The Giants and Cubs didn’t play an entire season Monday night, it just felt like it — and not just because their 6-5 win took five hours and four minutes to complete. The Giants’ season seemed like it was over twice in Game 3, but now the Cubs have a night to think about whether their run to a championship will be as easy as it seemed for the first 25 innings of this series.
Madison Bumgarner wasn’t himself for the first time in an elimination. He was weirdly human, and that was obvious when he gave up a loud double to Kris Bryant in the first inning. The Cubs weren’t planning on swinging at the curveballs he fooled the Mets with time and time again, which tells us that their coaching staff might be on par with their outstanding roster. Bumgarner got out of the first unscathed, but something was off. The velocity was a little lower, the tempo and demeanor not quite the same as what we saw in New York when it looked like he could throw 15 innings if necessary.
The Cubs worked the count in the second inning, Addison Russell stuck his left elbow out to catch a fastball and reach first the easy/hard way. Javier Baez — yeah, that guy again — hit a full-count single to cause more trouble. But Bumgarner, who was handed the title of “Best Postseason Pitcher Ever” by a surprising number of baseball writers after Wednesday night’s shutout, was one strike away from getting out of that jam as well. Then Jake Arrieta, a walking testosterone commercial, hit a 90 mph fastball into the left field stands into the glove of a Cubs fan.
The Giants were down 3-0 and Arrieta looked unstoppable. Ballgame. Ballseason. Time to start writing postmortems about the lack of power bats, bad breaks throughout the three-game NLDS sweep, and what can possibly be done to compete with this Cubs juggernaut next season.
But the Giants chipped away. A run in the third. Another in the fifth. Then the Giants came through with the most therapeutic eighth inning possible, as Brandon Belt’s single off Travis Wood and Buster Posey’s walk against Hector Rondon convinced Joe Maddon to go for the late-game hammer: a six-out save for Aroldis Chapman.
Chapman is a player many Giants fans wanted. However, the ones who didn’t want him were more passionate in their belief that he wasn’t the answer and their misgivings had nothing to do with his velocity or command. He wasn’t convicted of domestic violence, but the reports were rough enough that MLB suspended him for the first 30 games of the season. Innocent until proven guilty is an important phrase, but anyone who wants to label him a cretin has two legs on which to comfortably stand.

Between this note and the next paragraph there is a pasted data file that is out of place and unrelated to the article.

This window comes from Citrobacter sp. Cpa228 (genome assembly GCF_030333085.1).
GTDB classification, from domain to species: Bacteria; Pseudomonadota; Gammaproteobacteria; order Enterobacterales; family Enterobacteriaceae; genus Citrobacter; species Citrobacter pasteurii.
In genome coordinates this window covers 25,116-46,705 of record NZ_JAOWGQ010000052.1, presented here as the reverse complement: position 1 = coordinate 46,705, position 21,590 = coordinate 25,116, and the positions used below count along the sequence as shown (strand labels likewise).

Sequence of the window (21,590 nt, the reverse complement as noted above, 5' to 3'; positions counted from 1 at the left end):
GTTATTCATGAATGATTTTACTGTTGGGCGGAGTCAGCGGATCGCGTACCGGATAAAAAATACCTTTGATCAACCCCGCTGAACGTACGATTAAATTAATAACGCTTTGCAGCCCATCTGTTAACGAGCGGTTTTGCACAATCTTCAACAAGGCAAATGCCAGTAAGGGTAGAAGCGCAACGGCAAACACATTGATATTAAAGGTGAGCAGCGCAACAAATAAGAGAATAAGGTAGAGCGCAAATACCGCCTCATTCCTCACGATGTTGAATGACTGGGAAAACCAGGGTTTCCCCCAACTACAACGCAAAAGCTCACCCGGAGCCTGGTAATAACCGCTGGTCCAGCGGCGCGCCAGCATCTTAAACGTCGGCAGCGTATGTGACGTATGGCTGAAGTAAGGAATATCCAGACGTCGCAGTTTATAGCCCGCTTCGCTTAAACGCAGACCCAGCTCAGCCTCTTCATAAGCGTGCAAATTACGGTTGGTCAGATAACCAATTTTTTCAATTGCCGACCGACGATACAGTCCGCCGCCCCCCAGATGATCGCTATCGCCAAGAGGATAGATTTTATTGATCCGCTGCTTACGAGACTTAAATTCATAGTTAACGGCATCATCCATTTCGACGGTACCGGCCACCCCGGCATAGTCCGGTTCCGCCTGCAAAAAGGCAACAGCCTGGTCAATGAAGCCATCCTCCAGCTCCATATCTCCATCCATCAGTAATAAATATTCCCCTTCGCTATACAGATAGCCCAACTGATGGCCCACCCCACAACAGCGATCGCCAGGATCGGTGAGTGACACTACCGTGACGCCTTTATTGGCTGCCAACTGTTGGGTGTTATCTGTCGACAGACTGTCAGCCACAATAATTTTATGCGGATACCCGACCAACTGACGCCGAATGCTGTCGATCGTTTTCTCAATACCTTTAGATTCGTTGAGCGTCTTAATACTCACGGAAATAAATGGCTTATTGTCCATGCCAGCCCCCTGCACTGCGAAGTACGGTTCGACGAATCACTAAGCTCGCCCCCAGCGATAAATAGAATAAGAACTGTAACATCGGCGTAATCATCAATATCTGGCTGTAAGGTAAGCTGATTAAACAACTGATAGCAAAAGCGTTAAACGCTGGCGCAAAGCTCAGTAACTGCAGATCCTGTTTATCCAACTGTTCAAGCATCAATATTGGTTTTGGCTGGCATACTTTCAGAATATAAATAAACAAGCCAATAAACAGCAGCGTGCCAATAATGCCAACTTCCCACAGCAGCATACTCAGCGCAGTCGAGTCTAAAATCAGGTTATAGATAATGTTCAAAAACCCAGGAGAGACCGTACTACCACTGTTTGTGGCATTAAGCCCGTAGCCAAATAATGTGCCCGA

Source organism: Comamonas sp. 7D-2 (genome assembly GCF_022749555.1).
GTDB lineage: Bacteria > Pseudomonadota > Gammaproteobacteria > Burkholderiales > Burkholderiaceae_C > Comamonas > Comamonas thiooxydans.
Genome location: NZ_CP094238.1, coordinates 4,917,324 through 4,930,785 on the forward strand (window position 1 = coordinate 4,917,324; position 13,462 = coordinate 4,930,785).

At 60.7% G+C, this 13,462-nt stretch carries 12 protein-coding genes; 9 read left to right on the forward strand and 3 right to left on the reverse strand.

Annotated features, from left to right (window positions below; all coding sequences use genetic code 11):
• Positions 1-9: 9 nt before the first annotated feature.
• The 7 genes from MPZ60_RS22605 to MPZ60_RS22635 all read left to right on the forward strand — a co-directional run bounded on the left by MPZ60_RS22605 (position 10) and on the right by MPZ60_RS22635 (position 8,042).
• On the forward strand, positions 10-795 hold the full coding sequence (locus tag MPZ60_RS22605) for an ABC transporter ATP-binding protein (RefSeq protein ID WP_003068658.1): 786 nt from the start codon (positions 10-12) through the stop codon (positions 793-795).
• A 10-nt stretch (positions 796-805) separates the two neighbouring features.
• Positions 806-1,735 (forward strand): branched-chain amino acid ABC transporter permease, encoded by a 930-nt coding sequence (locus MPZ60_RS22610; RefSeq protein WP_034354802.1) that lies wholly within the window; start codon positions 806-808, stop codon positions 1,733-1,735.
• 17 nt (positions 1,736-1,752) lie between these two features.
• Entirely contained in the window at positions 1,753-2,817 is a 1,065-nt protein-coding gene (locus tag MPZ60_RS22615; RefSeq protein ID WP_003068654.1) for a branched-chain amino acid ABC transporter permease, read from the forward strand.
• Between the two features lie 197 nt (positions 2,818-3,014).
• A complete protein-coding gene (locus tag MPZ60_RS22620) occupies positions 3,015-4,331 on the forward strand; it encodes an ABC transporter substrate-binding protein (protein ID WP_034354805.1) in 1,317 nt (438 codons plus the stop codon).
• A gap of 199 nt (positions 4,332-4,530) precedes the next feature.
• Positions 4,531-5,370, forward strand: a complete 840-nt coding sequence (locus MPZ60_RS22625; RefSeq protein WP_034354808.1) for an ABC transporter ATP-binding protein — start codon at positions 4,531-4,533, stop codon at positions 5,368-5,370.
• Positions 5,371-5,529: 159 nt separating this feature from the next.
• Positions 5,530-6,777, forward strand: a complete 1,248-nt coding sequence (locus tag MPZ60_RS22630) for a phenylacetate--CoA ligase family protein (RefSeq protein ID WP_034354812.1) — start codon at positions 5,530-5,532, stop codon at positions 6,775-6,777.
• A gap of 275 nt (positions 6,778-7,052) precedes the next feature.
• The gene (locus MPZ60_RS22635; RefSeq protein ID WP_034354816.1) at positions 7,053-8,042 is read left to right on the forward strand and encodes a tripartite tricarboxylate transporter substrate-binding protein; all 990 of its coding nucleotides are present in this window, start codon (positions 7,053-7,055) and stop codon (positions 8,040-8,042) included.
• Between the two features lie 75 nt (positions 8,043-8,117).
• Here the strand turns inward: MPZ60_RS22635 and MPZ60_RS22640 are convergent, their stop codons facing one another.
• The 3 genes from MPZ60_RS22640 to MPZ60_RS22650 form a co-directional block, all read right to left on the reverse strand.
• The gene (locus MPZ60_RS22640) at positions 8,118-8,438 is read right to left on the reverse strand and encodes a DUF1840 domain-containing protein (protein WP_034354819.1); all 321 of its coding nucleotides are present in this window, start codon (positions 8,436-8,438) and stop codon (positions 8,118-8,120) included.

Hunter Pence, who earlier in the game seemed as if he might be on the verge of breaking out of his slump, swung through three Chapman fastballs. Then it was a parade of lefties(!) who sent Chapman back to his dugout. Conor Gillaspie, who might be impossible to remove from the starting lineup even if Eduardo Nunez reports to AT&T Park tomorrow with a fully healed hamstring, drilled a triple to the same Alley where Pence’s drive earlier in the game went to die. Brandon Crawford, never one to be intimidated by a left-handed hurler or a hard fastball, knocked a single to center. Joe Panik, the inevitable hero of this game, walked against a clearly rattled Chapman.
The Giants weren’t about to let us forget who they are, however. Dexter Fowler, perhaps the most infuriating hitter the Giants have faced in this series, due to his absurdly discerning judgment of the strike zone, walked against Sergio Romo to start the ninth. Gulp. Bryant was blessed with not just a hanging slider, but a haaaaanging slider, a true meatball right in Bryant’s spaghetti bowl. Bryant bounced one off one of those silly cars on the left field wall — otherwise known as the cheesiest AT&T Park eyesore fans willfully ignore whenever they sit in the stands and take in the view — and the Giants’ season was on the brink again.